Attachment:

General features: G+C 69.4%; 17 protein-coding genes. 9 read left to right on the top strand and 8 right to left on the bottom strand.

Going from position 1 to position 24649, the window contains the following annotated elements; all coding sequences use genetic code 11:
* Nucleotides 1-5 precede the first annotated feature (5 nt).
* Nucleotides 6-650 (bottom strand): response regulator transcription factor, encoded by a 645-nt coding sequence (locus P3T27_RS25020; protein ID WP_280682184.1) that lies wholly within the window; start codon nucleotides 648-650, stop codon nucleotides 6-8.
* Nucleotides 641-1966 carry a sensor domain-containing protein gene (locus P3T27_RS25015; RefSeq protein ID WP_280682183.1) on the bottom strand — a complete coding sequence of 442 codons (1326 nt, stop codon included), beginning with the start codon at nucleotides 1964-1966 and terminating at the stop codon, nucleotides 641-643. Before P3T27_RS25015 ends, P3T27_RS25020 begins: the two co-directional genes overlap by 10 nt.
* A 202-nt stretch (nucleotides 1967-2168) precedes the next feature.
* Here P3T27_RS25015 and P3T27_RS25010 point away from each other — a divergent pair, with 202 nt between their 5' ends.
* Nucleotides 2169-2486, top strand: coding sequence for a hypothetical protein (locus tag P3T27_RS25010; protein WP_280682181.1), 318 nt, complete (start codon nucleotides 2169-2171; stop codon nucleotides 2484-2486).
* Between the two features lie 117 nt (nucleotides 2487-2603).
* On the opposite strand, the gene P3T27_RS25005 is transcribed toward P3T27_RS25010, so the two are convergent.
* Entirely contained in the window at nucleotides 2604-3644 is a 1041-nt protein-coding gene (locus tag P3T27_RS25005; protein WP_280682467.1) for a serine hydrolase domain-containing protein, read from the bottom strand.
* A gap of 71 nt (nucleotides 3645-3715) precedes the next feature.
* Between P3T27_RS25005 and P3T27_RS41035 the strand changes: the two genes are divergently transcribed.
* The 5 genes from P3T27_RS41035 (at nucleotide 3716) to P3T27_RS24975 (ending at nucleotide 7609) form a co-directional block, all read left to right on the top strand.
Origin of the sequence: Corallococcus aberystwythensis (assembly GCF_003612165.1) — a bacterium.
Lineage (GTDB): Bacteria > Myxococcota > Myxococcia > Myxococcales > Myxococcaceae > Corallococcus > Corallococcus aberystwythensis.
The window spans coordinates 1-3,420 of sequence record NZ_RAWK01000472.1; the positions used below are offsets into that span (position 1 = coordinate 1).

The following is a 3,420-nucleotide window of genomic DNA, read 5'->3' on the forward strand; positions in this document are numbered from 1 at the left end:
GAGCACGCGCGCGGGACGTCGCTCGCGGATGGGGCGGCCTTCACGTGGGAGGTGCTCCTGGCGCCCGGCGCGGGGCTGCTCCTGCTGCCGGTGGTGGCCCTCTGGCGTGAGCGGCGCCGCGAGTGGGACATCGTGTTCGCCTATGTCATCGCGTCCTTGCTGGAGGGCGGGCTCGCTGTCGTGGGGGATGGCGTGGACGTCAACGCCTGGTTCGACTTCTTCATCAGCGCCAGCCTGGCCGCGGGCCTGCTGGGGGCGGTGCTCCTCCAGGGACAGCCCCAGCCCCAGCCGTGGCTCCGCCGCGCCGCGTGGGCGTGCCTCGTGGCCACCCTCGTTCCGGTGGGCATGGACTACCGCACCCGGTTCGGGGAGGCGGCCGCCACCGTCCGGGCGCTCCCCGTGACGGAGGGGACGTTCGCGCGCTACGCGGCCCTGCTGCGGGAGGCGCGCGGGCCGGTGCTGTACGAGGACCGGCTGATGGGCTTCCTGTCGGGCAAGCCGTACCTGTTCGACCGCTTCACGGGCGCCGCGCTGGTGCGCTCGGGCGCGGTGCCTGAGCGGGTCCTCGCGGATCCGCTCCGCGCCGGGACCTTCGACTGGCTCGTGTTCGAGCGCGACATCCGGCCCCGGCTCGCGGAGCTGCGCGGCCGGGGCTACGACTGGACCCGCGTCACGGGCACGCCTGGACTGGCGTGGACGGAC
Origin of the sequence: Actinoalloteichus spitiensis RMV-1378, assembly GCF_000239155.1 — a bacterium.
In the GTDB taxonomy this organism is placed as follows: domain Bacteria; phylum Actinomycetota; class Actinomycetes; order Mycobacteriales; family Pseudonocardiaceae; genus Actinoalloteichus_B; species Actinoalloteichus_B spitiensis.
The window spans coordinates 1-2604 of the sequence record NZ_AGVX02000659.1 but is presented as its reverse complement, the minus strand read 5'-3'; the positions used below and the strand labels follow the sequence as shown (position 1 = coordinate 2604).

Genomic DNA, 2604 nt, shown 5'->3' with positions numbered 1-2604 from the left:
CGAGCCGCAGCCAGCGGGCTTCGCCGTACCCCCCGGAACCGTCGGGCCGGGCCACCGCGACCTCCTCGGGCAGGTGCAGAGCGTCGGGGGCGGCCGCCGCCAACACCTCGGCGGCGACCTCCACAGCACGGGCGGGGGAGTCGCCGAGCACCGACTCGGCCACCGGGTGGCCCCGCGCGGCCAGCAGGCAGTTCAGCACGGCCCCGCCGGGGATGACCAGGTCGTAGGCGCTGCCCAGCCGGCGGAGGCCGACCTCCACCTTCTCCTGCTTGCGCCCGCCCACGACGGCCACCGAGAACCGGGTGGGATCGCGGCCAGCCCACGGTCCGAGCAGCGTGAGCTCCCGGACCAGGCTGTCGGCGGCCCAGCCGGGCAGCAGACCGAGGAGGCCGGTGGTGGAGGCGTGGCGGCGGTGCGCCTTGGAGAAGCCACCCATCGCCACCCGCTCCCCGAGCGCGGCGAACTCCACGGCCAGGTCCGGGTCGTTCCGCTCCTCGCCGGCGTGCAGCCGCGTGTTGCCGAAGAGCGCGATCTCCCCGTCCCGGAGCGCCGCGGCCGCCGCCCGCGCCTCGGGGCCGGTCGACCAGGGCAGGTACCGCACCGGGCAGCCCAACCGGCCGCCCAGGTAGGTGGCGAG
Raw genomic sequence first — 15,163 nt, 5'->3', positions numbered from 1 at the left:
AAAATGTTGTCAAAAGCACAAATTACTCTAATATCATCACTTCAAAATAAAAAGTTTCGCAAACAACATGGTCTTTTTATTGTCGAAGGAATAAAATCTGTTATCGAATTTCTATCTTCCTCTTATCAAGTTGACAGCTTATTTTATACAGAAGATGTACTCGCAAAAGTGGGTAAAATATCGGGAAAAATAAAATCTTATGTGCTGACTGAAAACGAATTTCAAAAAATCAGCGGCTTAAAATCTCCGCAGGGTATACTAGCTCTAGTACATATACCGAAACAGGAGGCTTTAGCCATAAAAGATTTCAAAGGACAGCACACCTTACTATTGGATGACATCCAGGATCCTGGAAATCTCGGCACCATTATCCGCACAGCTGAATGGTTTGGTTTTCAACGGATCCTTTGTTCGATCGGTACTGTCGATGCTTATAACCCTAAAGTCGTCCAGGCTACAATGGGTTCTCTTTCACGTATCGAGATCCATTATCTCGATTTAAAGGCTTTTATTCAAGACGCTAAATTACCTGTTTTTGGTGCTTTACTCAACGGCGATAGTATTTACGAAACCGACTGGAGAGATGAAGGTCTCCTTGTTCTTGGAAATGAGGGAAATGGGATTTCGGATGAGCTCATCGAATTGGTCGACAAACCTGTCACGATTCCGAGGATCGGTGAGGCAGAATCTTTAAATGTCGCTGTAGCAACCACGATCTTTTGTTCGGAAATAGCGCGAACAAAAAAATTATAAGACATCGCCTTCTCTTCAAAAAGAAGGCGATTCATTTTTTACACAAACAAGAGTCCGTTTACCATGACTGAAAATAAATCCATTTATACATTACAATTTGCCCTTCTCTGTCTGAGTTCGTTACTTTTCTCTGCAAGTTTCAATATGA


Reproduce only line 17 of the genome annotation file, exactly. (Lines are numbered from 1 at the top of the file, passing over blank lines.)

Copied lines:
The window spans coordinates 1-3,420 of sequence record NZ_RAWK01000472.1; the positions used below are offsets into that span (position 1 = coordinate 1).